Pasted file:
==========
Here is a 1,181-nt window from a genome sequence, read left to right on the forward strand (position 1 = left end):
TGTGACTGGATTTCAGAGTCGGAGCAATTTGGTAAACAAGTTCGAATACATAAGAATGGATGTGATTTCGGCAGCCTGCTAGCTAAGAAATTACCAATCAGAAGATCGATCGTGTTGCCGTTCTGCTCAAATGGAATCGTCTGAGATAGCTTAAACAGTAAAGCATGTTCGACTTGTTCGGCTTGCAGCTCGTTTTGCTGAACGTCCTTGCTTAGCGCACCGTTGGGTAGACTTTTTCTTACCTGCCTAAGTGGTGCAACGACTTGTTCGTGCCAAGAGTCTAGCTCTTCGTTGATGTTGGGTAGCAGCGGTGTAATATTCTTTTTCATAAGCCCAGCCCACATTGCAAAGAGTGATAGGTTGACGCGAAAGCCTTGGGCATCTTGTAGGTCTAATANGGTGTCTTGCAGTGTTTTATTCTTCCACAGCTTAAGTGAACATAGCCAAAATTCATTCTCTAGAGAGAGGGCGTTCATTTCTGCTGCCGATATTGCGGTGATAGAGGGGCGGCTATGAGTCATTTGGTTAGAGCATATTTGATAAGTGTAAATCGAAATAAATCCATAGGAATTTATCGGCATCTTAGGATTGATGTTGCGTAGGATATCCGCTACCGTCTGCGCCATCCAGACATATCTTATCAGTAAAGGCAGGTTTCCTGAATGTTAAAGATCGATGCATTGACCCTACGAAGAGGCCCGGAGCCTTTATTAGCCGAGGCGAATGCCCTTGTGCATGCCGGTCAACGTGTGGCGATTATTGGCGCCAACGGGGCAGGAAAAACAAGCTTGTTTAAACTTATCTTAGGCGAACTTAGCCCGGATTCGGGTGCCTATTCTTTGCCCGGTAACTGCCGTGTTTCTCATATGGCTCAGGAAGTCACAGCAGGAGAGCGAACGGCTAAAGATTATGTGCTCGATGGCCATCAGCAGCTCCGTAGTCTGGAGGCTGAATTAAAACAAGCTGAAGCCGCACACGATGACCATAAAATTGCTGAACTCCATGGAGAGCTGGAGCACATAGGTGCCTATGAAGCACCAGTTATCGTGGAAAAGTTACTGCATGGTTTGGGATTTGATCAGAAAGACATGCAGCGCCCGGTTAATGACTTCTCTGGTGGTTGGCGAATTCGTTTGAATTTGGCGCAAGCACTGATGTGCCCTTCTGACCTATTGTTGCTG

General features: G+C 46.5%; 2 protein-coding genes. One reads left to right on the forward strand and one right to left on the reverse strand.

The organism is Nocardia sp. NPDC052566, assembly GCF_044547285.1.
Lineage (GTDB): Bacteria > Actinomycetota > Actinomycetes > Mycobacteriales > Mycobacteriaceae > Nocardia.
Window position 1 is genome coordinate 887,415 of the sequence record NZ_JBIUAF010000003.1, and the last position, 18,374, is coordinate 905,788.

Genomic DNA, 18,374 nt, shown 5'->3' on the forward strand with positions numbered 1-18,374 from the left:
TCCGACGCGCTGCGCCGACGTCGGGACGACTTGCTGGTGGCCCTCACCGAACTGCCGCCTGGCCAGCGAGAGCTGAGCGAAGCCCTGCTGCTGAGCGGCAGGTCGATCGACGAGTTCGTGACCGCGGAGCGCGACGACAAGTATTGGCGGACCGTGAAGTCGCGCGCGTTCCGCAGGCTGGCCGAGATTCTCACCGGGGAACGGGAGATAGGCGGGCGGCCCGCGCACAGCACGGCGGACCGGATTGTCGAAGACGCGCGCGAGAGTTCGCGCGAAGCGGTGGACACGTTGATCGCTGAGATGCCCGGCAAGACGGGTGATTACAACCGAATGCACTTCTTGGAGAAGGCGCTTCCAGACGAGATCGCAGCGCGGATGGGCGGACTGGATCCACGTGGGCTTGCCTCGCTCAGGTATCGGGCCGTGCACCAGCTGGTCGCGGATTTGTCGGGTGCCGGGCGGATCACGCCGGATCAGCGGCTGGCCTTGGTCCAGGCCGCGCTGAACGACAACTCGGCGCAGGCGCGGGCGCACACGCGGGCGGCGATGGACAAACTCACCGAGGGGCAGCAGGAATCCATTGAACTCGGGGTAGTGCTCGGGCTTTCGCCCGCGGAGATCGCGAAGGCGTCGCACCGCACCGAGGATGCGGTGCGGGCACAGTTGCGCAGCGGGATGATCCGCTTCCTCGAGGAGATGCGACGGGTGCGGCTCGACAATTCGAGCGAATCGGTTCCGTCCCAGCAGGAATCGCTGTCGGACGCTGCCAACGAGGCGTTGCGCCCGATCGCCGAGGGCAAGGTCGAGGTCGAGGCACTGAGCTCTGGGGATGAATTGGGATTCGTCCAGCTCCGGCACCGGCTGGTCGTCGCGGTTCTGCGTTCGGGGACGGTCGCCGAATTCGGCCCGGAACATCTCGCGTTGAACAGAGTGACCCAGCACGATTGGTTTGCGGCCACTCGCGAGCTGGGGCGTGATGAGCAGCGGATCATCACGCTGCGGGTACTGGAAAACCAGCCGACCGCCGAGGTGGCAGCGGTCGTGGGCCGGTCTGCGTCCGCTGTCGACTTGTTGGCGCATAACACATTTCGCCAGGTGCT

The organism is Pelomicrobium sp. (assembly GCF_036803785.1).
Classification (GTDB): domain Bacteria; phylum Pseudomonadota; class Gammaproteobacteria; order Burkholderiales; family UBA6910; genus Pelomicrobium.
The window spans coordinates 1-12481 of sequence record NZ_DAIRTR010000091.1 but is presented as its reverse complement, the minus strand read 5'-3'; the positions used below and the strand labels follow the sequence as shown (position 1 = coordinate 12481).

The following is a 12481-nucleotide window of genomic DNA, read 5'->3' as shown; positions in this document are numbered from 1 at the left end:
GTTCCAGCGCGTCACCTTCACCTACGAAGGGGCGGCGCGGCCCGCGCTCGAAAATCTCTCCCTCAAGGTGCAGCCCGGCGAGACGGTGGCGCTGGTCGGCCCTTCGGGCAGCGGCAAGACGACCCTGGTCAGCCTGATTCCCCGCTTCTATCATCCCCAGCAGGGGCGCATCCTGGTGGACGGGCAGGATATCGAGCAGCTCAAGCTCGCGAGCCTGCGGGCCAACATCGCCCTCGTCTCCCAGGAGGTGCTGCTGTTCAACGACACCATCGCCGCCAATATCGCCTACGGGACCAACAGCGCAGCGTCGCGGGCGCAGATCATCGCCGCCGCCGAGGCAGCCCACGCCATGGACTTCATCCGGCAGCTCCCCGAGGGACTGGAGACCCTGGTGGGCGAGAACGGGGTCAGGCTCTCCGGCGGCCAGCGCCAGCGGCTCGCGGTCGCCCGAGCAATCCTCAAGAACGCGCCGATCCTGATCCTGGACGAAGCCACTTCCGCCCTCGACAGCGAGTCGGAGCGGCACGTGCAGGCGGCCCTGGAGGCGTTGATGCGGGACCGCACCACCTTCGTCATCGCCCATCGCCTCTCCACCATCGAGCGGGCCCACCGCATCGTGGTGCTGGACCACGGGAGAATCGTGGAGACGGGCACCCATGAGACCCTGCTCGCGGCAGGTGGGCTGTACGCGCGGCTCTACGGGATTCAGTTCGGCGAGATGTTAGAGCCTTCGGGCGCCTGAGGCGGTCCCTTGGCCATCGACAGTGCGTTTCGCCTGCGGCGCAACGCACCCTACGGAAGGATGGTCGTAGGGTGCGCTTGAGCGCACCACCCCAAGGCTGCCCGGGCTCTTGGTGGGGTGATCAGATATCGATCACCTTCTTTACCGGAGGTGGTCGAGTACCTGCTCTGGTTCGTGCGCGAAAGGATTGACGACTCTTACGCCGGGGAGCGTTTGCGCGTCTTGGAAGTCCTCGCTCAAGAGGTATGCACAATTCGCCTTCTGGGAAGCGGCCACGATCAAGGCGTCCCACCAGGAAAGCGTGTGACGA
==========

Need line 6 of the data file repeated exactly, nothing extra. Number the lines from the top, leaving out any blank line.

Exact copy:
Window position 1 is genome coordinate 887,415 of the sequence record NZ_JBIUAF010000003.1, and the last position, 18,374, is coordinate 905,788.